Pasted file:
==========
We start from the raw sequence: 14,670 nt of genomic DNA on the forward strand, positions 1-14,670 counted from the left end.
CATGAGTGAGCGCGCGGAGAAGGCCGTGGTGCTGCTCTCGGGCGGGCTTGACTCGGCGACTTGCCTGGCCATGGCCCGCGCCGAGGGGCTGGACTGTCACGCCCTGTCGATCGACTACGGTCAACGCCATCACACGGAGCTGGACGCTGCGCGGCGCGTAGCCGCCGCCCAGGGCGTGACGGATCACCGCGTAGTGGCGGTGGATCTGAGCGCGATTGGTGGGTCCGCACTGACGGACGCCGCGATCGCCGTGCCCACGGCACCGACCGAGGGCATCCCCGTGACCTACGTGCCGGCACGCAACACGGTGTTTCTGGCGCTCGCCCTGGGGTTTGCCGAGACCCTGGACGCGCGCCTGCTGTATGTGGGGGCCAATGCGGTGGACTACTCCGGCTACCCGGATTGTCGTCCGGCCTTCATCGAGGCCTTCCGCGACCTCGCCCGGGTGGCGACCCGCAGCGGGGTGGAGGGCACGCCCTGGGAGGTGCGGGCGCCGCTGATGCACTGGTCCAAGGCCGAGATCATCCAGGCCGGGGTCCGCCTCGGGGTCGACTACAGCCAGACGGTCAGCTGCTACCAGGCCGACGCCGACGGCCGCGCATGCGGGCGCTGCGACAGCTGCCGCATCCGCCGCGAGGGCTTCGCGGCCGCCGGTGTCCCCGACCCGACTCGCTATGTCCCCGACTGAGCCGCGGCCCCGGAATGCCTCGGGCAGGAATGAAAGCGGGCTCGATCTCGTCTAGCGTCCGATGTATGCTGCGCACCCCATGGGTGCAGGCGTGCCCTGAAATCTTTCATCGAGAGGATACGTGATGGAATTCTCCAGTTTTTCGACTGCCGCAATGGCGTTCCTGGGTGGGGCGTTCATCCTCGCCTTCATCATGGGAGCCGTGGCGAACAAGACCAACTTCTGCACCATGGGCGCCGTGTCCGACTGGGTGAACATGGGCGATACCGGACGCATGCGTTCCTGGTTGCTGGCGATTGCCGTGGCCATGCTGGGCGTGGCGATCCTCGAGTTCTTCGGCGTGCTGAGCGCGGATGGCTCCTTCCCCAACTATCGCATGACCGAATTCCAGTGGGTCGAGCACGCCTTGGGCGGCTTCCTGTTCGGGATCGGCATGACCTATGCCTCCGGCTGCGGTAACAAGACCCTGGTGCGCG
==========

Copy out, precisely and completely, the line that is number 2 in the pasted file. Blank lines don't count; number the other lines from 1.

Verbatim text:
CATGAGTGAGCGCGCGGAGAAGGCCGTGGTGCTGCTCTCGGGCGGGCTTGACTCGGCGACTTGCCTGGCCATGGCCCGCGCCGAGGGGCTGGACTGTCACGCCCTGTCGATCGACTACGGTCAACGCCATCACACGGAGCTGGACGCTGCGCGGCGCGTAGCCGCCGCCCAGGGCGTGACGGATCACCGCGTAGTGGCGGTGGATCTGAGCGCGATTGGTGGGTCCGCACTGACGGACGCCGCGATCGCCGTGCCCACGGCACCGACCGAGGGCATCCCCGTGACCTACGTGCCGGCACGCAACACGGTGTTTCTGGCGCTCGCCCTGGGGTTTGCCGAGACCCTGGACGCGCGCCTGCTGTATGTGGGGGCCAATGCGGTGGACTACTCCGGCTACCCGGATTGTCGTCCGGCCTTCATCGAGGCCTTCCGCGACCTCGCCCGGGTGGCGACCCGCAGCGGGGTGGAGGGCACGCCCTGGGAGGTGCGGGCGCCGCTGATGCACTGGTCCAAGGCCGAGATCATCCAGGCCGGGGTCCGCCTCGGGGTCGACTACAGCCAGACGGTCAGCTGCTACCAGGCCGACGCCGACGGCCGCGCATGCGGGCGCTGCGACAGCTGCCGCATCCGCCGCGAGGGCTTCGCGGCCGCCGGTGTCCCCGACCCGACTCGCTATGTCCCCGACTGAGCCGCGGCCCCGGAATGCCTCGGGCAGGAATGAAAGCGGGCTCGATCTCGTCTAGCGTCCGATGTATGCTGCGCACCCCATGGGTGCAGGCGTGCCCTGAAATCTTTCATCGAGAGGATACGTGATGGAATTCTCCAGTTTTTCGACTGCCGCAATGGCGTTCCTGGGTGGGGCGTTCATCCTCGCCTTCATCATGGGAGCCGTGGCGAACAAGACCAACTTCTGCACCATGGGCGCCGTGTCCGACTGGGTGAACATGGGCGATACCGGACGCATGCGTTCCTGGTTGCTGGCGATTGCCGTGGCCATGCTGGGCGTGGCGATCCTCGAGTTCTTCGGCGTGCTGAGCGCGGATGGCTCCTTCCCCAACTATCGCATGACCGAATTCCAGTGGGTCGAGCACGCCTTGGGCGGCTTCCTGTTCGGGATCGGCATGACCTATGCCTCCGGCTGCGGTAACAAGACCCTGGTGCGCG